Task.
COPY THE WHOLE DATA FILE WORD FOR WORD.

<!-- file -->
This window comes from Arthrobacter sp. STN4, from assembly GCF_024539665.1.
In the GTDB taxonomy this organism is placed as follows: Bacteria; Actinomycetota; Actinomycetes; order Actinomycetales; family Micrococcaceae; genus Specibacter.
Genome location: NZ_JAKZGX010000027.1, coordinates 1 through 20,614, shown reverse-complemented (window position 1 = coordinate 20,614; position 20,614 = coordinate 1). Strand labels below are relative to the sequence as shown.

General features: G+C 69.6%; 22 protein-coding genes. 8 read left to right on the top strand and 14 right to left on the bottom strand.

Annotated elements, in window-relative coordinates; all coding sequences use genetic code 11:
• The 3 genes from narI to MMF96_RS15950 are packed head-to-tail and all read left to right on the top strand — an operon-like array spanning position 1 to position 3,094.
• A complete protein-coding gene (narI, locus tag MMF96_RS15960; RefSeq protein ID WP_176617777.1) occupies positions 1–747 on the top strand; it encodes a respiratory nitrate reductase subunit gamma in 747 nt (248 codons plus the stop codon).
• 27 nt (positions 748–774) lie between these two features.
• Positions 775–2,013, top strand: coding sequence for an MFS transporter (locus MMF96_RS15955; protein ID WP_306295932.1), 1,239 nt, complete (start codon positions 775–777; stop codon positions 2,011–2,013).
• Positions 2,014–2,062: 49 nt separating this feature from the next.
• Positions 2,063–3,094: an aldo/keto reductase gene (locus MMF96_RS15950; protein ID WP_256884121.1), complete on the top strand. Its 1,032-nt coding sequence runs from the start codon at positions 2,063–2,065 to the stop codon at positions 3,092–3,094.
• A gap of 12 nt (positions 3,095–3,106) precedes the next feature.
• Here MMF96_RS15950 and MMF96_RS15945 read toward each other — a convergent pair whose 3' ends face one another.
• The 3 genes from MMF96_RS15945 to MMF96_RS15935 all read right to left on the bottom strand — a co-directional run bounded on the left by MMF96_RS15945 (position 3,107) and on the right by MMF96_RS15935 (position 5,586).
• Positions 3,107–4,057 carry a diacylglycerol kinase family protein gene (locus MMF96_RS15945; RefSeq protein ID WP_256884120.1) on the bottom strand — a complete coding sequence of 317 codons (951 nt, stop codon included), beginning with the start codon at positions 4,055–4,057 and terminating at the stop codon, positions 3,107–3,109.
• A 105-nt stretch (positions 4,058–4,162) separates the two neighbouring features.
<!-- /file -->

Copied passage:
This window comes from Arthrobacter sp. STN4, from assembly GCF_024539665.1.
In the GTDB taxonomy this organism is placed as follows: Bacteria; Actinomycetota; Actinomycetes; order Actinomycetales; family Micrococcaceae; genus Specibacter.
Genome location: NZ_JAKZGX010000027.1, coordinates 1 through 20,614, shown reverse-complemented (window position 1 = coordinate 20,614; position 20,614 = coordinate 1). Strand labels below are relative to the sequence as shown.

General features: G+C 69.6%; 22 protein-coding genes. 8 read left to right on the top strand and 14 right to left on the bottom strand.

Annotated elements, in window-relative coordinates; all coding sequences use genetic code 11:
• The 3 genes from narI to MMF96_RS15950 are packed head-to-tail and all read left to right on the top strand — an operon-like array spanning position 1 to position 3,094.
• A complete protein-coding gene (narI, locus tag MMF96_RS15960; RefSeq protein ID WP_176617777.1) occupies positions 1–747 on the top strand; it encodes a respiratory nitrate reductase subunit gamma in 747 nt (248 codons plus the stop codon).
• 27 nt (positions 748–774) lie between these two features.
• Positions 775–2,013, top strand: coding sequence for an MFS transporter (locus MMF96_RS15955; protein ID WP_306295932.1), 1,239 nt, complete (start codon positions 775–777; stop codon positions 2,011–2,013).
• Positions 2,014–2,062: 49 nt separating this feature from the next.
• Positions 2,063–3,094: an aldo/keto reductase gene (locus MMF96_RS15950; protein ID WP_256884121.1), complete on the top strand. Its 1,032-nt coding sequence runs from the start codon at positions 2,063–2,065 to the stop codon at positions 3,092–3,094.
• A gap of 12 nt (positions 3,095–3,106) precedes the next feature.
• Here MMF96_RS15950 and MMF96_RS15945 read toward each other — a convergent pair whose 3' ends face one another.
• The 3 genes from MMF96_RS15945 to MMF96_RS15935 all read right to left on the bottom strand — a co-directional run bounded on the left by MMF96_RS15945 (position 3,107) and on the right by MMF96_RS15935 (position 5,586).
• Positions 3,107–4,057 carry a diacylglycerol kinase family protein gene (locus MMF96_RS15945; RefSeq protein ID WP_256884120.1) on the bottom strand — a complete coding sequence of 317 codons (951 nt, stop codon included), beginning with the start codon at positions 4,055–4,057 and terminating at the stop codon, positions 3,107–3,109.
• A 105-nt stretch (positions 4,058–4,162) separates the two neighbouring features.